1. Hey Amber,
      Thanks for reading and for your comments. I did read every word and I take no offense. There are more interpretations than just mine. In no way was I trying to be belittling to young women. Rather, it was a call to action on the parents part to be engaged in their kids’ lives so they can be in tune with the emotions they are connecting with in any song, whatever those emotions might be.
      I appreciate your thoughtful response, for sure. Thanks again.

    2. I have to agree with you Amber. We as teenage girl or older women are not necessarily being selfish or self centered. It’s hard to be ourselves but not impossible. It is a beautiful song, that teenage girls could identify with. We can help them and continue to pray that they will see what Elsa saw in her sister’s love and persistence too seek her, and her sacrifice. That they too see that we as parents will love them no matter what. That Christ was the first loved us and sacrificed himself for us.

  2. I thank you for what you are saying. That is why I feel that it is very important to keep lines of communication open between mothers and daughters. My close friend and I make it a priority every year to take a weekend away with our daughters… so we can talk, talk about things as females. We leave the dads and brothers behind at home. We realized that we both felt that our moms wanted to have open lines of communication, but they started it when we were teens, at that time it was not “cool” to hang out with your mom… So we started it when our girls were younger, and in a few years they will be teenagers… but I know it will still be “cool” for them at that time, because they value the time we spend one on one with them. Plus my daughter will pull me aside at other times to just tell me what’s going on, because she knows that I care and value her and her feelings. Plus as a Christian mom having a weekend with another Christian mom, we uplift one another too… My daughter loves the movie Frozen, in fact she loves the song “Let it Go”. We use the statement “Let go and Let God” in our house. We have talked alot about thoughts lately and how we are to take them captive… If the thought is not Godly,pure, etc we say “rebuke it and let it go.”

  3. Elsa’s character was written to have anxiety and depression (her icy powers). In the beginning of the story the trolls tell us that fear will make everything worse and love and acceptance is the only way to control her powers (mental disorder). The song, or should I say power ballad, Let It Go is about her finding herself out and accepting that not everyone feels comfortable in a crowd and that she’s really beginning to see herself as a queen and not a menace to society. “Turn away and slam the door” – her slamming the door on her past depression “the col never bothered me anyway – because of her disorder, she never really cared to be around other people so her being alone in the snow is her actual ideal. “I am one with the wind and sky” – she is becoming one with her disorder and learning to accept it and herself even though it can get rough, she has all the power she needs in herself. Your interpretation makes sense from where you are coming from, but this song is not promoting depression but doing the opposite. Let It Go is a ballad to promote a healthy mind and show children that it’s okay to think differently than everyone else and you don’t have to be perfect to be accepted and loved “that perfect girl is gone”. Because the parents didn’t know how to deal with her powers, which isn’t their fault, it took her 18 years to discover herself and love the fact that she can make a snowman with a flick of the wrist. The movie is empowering and energizing for those of us that have isolating mental disorders. Once you have youself figured out, then you can let other people in like God and those who help you seek him.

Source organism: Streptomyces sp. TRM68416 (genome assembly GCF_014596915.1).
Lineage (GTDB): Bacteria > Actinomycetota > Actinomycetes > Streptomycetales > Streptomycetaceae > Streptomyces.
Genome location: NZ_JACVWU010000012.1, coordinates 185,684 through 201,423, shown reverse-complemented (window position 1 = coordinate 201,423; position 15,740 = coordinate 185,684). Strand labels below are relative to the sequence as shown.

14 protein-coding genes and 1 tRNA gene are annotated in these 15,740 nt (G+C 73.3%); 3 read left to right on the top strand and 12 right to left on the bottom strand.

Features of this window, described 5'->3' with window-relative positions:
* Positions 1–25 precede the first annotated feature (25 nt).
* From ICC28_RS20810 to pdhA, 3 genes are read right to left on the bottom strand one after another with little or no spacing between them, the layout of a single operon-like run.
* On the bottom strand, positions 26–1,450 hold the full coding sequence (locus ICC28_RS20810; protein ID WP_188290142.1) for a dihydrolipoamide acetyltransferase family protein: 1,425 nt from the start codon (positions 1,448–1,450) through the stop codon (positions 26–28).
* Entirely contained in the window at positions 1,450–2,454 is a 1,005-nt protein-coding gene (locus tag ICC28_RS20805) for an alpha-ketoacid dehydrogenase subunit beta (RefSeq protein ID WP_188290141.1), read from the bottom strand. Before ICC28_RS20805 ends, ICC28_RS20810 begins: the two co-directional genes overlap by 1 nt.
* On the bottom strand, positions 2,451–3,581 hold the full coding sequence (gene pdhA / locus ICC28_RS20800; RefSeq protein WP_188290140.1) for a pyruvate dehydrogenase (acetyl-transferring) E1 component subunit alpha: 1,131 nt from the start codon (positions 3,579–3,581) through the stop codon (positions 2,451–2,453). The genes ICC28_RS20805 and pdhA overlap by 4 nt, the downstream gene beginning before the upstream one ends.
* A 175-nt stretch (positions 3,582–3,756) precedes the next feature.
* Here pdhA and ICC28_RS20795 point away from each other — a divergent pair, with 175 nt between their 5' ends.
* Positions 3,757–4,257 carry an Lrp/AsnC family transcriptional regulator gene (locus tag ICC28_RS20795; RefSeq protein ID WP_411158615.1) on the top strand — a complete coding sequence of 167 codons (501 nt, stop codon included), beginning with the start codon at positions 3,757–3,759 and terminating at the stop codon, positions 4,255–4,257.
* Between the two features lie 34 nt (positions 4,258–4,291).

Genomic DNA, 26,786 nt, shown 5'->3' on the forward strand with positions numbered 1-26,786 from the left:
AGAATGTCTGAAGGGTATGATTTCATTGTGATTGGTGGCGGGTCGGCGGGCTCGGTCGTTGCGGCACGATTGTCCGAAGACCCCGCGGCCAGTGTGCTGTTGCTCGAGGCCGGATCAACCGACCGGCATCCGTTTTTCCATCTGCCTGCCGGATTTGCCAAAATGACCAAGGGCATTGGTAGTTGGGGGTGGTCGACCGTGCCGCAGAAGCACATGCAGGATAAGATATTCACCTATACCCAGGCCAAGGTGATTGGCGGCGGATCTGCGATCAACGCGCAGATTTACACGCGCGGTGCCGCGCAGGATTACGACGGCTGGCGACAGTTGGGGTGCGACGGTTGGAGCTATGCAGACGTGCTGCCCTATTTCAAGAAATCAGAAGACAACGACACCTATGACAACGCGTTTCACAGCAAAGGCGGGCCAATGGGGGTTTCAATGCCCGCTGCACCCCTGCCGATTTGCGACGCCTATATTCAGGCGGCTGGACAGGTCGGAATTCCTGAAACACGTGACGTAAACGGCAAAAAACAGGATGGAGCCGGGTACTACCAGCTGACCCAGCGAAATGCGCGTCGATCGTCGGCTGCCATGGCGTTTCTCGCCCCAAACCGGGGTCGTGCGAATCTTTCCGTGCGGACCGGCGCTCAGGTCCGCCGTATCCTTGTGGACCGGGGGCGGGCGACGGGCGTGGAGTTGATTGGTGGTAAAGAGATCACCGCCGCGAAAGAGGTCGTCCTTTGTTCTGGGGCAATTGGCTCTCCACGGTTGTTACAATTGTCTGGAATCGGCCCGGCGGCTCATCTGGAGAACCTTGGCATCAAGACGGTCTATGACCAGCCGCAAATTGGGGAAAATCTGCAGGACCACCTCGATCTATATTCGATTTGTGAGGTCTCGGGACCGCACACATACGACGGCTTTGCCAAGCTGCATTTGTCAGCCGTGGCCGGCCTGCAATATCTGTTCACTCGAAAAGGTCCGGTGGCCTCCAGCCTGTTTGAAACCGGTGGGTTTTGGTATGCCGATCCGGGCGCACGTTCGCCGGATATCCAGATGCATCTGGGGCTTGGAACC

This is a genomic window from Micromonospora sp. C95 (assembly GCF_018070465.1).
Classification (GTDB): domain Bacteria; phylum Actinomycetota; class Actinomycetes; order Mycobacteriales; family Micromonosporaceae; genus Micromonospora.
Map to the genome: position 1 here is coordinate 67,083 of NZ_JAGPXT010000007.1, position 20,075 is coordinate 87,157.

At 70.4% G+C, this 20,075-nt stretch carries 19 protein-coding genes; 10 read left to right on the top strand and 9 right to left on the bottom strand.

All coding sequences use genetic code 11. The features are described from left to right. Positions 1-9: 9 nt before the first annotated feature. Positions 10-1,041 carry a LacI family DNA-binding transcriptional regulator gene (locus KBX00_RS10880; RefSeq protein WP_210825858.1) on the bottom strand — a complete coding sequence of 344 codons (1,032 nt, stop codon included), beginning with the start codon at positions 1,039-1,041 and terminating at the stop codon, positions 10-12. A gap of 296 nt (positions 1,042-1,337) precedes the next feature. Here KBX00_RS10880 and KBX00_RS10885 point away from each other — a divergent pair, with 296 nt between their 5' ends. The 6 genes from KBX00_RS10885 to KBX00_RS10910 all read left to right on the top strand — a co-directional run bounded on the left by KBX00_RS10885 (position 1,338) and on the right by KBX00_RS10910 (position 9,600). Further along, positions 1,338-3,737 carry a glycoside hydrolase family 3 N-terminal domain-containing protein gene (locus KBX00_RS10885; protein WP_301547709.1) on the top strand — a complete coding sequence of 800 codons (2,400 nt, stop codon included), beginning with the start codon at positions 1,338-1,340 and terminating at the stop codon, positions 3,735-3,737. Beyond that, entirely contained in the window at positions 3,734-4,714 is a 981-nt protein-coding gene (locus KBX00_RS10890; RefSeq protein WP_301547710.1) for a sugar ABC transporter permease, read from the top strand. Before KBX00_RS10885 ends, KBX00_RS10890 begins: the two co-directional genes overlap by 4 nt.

1. As a sufferer of depression and anxiety, I relate much more to the interpretation of “Let it Go” written in this article. Obviously there are multiple interpretations that aren’t wrong, but when Elsa says “turn away and slam the door” I relate to it much more as her shutting people out and deceiving herself with false hope that letting her powers out and isolating herself from everyone is a good thing. I agree in some ways that the song can mean to let yourself be who you are, but I personally feel this song is her decieving herself into thinking shutting herself out from everyone makes everything better. Just like with depression and anxiety, this only makes things far worse for yourself and the people that care about you, which is a perfect metaphor for what is happening in this movie. Elsa thinks shutting out the people who care about her will make everything be okay again. As the movie progresses, we soon find it had only made things far worse for herself and those who care about her. I am a teenage girl who suffers from depression and anxiety and I relate to your article so much, and I couldn’t have said it any better myself. “Don’t let them in, don’t let them see, be the good girl you always have to be. Conceal, don’t feel, don’t let them know” I relate to these lyrics particularly.